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LIFE Insurance

Don't know how to change your beneficiary on your life insurance policy? Find out how to do it on Insurance.com.

Naming a beneficiary is a crucial part of the life insurance process.

If you fail to name a beneficiary and you die, the life insurance policy typically becomes part of your estate and is subject to probate. There are several factors to take into account.

How do I name or change a life insurance beneficiary on my insurance policy?

Here are must-know tips for naming a beneficiary:

Details count-- You should spell out the names of all of your beneficiaries. Provide your agent with their Social Security numbers to facilitate benefit payouts should you die. You should also designate how you want the money distributed if there is more than one beneficiary.

Consider naming primary, secondary and final beneficiaries. That way, if your primary beneficiary dies before you do, or at the same time, the money will go to your secondary beneficiary. If your secondary beneficiary is no longer alive, the money will go to the final beneficiary.

Update -- Don't forget to update your beneficiary list if you experience a life-changing event, such as a divorce or the birth of children. Contact your life insurance agent or insurer should you want to change a beneficiary.

Children can't receive death benefits directly -- Be aware that life insurance companies won't pay benefits directly to children. If you name a child under age 18 as a beneficiary, you should make arrangements for how the money will be managed through a trust or other legal provision.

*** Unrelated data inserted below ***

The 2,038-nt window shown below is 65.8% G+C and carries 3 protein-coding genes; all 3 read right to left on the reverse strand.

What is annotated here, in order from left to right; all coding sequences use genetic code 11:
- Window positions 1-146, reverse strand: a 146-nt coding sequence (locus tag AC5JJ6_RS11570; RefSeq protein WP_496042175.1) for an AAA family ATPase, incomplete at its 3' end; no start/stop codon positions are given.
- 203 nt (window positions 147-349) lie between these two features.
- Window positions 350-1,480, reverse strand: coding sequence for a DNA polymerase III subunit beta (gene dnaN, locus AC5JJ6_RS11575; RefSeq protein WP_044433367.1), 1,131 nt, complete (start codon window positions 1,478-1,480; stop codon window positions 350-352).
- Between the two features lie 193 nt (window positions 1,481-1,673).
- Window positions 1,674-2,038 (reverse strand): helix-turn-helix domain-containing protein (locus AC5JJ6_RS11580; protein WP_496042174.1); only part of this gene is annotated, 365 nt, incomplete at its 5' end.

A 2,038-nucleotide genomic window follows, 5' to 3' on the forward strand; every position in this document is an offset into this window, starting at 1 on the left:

Payout can affect benefits -- Dependents who receive Supplemental Security Income and Medicaid could become ineligible for assistance if they receive a large financial inheritance. Be careful about naming them as life insurance beneficiaries.

Community-property states -- In states with community-property laws, your spouse would have to waive the right to your life insurance proceeds even if you named someone else as a beneficiary. Check with your insurance agent to learn the details.

Here are the community-property states:

  • Arizona
  • California
  • Idaho
  • Louisiana
  • Nevada
  • New Mexico
  • Texas
  • Washington
  • Wisconsin

Also, in Alaska, South Dakota and Tennessee, you can opt in to community-property laws. Opting in can affect your rights involving your spouse, including if you get divorced. So, make sure to understand those issues before signing up in those states.